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The American Journal of Managed Care September 2016
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The Opportunities and Challenges of the MSSP ACO Program: A Report From the Field
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The Opportunities and Challenges of the MSSP ACO Program: A Report From the Field

Farzad Mostashari, MD, ScM, and Travis Broome, MPH
This article provides a detailed description of a Medicare Shared Savings Program accountable care organization (ACO)'s actions and results, to increase understanding of the challenges and opportunities facing ACOs-particularly those comprised of independent practices.
The benchmark. The MSSP program contains a compromise that creates an inaccurate estimate of the “counterfactual”—what costs would have been in the absence of the ACO. Our commercial gain-share/risk-share contracts typically use regional trends to estimate expected costs, whereas the MSSP program uses national trends. This may have helped national uptake of the program in areas with lower cost and cost trends, but it provides an inaccurate assessment of true savings. Delaware, for example, experienced 5% annual Medicare cost growth from 2012 to 2014, while Medicare as a whole experienced essentially no cost growth at all. What in 2012 had been a low-cost area, by 2014 had higher-than-average annual per-capita Medicare expenditures of $9787.
 
If these regional trends were projected forward, our benchmark (absent risk adjustment) would have been $10,213; if national inflation in 2015 was applied, the benchmark would have been $10,022. However, the MSSP program approach (weighted 3-year average with national inflation) produced a 2015 benchmark of only $9627—or 1.7% below 2014 levels (Figure). In total, the benchmark “headwind” for Delaware created a huge swing of 4.5% for the 2015 performance period to overcome. This misalignment of regional versus national benchmarks eventually goes away as an ACO transitions to the more accurate regional benchmarking in its second and third contract periods (years 4-9), but it lengthens the time horizon for some ACOs to see financial success.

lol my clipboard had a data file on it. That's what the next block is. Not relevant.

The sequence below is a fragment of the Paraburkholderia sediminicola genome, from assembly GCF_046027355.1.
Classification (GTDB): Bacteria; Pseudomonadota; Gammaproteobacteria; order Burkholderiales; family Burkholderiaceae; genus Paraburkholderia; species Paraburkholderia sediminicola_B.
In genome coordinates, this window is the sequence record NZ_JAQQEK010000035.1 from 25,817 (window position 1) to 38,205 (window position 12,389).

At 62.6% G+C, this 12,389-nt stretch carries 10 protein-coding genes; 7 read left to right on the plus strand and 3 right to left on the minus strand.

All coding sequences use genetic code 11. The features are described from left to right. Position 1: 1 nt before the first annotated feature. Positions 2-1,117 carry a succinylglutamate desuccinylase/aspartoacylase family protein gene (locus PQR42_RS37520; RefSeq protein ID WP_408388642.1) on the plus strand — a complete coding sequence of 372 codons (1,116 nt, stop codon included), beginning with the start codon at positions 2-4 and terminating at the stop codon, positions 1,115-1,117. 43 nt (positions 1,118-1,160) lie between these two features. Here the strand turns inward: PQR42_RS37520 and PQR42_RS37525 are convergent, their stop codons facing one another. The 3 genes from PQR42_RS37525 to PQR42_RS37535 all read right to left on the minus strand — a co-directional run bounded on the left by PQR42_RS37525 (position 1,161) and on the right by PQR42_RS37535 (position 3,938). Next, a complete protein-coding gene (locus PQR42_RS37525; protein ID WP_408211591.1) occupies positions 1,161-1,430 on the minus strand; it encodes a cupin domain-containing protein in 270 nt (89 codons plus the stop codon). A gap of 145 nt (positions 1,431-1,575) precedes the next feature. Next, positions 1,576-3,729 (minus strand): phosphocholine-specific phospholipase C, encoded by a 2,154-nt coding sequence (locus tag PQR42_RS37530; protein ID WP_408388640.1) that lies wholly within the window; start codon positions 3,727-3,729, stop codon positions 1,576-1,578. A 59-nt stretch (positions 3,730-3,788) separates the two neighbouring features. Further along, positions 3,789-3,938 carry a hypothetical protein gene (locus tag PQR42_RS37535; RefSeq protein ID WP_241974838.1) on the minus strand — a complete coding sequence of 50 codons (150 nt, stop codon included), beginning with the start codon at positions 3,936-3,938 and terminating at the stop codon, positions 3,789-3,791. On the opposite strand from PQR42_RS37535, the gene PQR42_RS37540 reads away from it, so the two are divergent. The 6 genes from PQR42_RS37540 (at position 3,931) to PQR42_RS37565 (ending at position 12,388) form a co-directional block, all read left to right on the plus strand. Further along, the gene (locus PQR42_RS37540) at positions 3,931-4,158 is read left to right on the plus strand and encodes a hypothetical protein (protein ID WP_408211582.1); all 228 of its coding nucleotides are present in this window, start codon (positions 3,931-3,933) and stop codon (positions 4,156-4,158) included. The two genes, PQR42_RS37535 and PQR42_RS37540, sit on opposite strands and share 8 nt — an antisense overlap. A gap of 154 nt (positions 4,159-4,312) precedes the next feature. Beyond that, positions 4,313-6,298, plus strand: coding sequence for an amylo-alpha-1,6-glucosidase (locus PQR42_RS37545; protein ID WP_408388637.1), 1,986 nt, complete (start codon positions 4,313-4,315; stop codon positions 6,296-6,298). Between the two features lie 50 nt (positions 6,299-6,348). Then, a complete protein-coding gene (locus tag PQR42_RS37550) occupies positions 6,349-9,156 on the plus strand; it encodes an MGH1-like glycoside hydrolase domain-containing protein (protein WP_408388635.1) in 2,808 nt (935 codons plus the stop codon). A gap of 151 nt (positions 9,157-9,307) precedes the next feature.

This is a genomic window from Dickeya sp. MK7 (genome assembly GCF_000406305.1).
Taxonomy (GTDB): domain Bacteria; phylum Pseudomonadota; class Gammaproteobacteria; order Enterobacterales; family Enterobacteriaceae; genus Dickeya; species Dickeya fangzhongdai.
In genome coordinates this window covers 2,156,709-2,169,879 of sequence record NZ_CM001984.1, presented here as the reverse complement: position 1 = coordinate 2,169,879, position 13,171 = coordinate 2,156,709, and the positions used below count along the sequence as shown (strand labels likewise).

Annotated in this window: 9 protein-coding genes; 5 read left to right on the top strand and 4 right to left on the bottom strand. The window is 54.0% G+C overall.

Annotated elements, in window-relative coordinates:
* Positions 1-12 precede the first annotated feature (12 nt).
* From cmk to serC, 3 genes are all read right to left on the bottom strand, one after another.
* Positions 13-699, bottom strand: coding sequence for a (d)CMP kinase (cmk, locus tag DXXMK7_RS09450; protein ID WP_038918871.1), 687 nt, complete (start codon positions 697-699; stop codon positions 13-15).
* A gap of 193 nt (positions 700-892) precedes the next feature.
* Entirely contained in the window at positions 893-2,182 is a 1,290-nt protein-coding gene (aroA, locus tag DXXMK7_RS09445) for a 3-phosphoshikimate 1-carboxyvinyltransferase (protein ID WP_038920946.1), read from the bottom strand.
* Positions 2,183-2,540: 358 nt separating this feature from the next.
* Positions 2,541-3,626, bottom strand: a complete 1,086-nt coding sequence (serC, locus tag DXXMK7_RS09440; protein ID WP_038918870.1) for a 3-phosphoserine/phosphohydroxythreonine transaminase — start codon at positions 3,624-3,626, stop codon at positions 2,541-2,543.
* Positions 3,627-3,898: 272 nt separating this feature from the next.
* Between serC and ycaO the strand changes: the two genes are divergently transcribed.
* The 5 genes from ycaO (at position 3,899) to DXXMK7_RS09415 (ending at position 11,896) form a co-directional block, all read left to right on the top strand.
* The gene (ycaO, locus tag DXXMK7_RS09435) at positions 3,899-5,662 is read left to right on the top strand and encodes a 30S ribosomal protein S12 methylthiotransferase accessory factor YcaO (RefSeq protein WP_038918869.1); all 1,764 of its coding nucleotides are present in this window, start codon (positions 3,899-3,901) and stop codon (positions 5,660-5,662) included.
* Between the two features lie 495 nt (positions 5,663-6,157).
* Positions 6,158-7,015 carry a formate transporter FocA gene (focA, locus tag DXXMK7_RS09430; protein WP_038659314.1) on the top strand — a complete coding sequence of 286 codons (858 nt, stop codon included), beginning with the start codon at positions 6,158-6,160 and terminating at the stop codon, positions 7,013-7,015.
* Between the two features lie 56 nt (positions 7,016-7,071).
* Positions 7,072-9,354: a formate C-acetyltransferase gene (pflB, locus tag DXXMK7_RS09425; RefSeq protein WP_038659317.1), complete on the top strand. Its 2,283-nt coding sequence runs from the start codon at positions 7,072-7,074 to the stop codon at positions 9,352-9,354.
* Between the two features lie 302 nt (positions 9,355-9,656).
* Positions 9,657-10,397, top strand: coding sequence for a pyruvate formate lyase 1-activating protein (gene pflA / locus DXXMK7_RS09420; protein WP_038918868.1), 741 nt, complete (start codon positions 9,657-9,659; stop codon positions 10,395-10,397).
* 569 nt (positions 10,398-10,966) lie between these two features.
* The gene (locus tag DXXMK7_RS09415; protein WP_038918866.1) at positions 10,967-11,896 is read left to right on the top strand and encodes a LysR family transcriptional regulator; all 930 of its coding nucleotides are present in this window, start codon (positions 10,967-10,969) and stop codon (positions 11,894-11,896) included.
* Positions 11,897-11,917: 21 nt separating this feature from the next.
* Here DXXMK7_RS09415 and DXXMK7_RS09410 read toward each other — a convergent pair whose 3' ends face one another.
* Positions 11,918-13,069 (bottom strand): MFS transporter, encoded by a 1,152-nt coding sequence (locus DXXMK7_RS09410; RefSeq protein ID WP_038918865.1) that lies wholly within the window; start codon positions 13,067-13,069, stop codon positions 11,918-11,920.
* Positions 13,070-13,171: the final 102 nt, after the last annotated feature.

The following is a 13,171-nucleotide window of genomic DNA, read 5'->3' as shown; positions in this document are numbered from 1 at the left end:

Hospital coding. Another consequence of using national inflation versus regional trends to update ACO benchmarks is the inability to adjust for local trends in hospital coding practices. Unlike Medicare Advantage or commercial health plans, Medicare does not conduct prospective utilization management of hospital coding, and hospital billing staff and consultants can use specialized software to adjust billing codes toward higher-reimbursed diagnosis-related groups to maintain and increase revenue. The uptake of these tools takes place in different hospitals at different times. The Delaware ACO reduced hospitalizations by 2%, but hospital costs actually increased by 4%—largely due to a shift in coding (eg, pneumonia increasingly coded as “sepsis” with no bloodstream organism identified10). During this same period, hospitalizations went up 3.6% nationally, while costs only went up 1.4%. If hospital coding intensity had remained constant, total costs would have been 2.8% and 3.7% lower in APC and Delaware ACOs, respectively.
 
Risk adjustment. Risk adjustment is necessary to account for differences in how sick an insured pool of patients is compared with other populations and over time. However, the MSSP contains a peculiar policy that is unlike other Medicare Advantage, Next Generation ACO, or commercial ACO contracts: risk adjustment in the MSSP can decrease the benchmark, but never increase it. The current CMS public use file does not permit examination of the impact of risk adjustment on projected benchmarks, but this policy is likely to cause a systematic bias toward lower benchmarks in the MSSP. Newly enrolled and newly attributed patients are likely to have low risk scores (which are counted), but any trends toward higher risk in the continuously enrolled population (that would, naturally, tend to get sicker and more expensive over time) are not counted. The downside of our aggressive strategy of “putting your arms around your patients” is the high proportion of newly enrolled patients in our ACOs, which magnified this effect. In the APC ACO, a weighted relative risk score of 0.986 translated into 1.4% ($1.5 million) of savings removed from the ACO ledgers.
 
Information flows and information blocking. Much of what we accomplished was based on a foundation of information from multiple sources: clinical data extracted from EHRs, claims data from CMS, and hospital admission-discharge-transfer (ADT) event notifications empowered physicians to prioritize high-risk patients implement workflows for better care transitions. Unfortunately, our ability to do so was delayed in many practices due to the inability or unwillingness of EHR vendors to provide practices with their own clinical data in standardized formats, and by hospitals’ refusal to share ADT data with local health information exchanges—or with the PCPs of the patients they are discharging.



 
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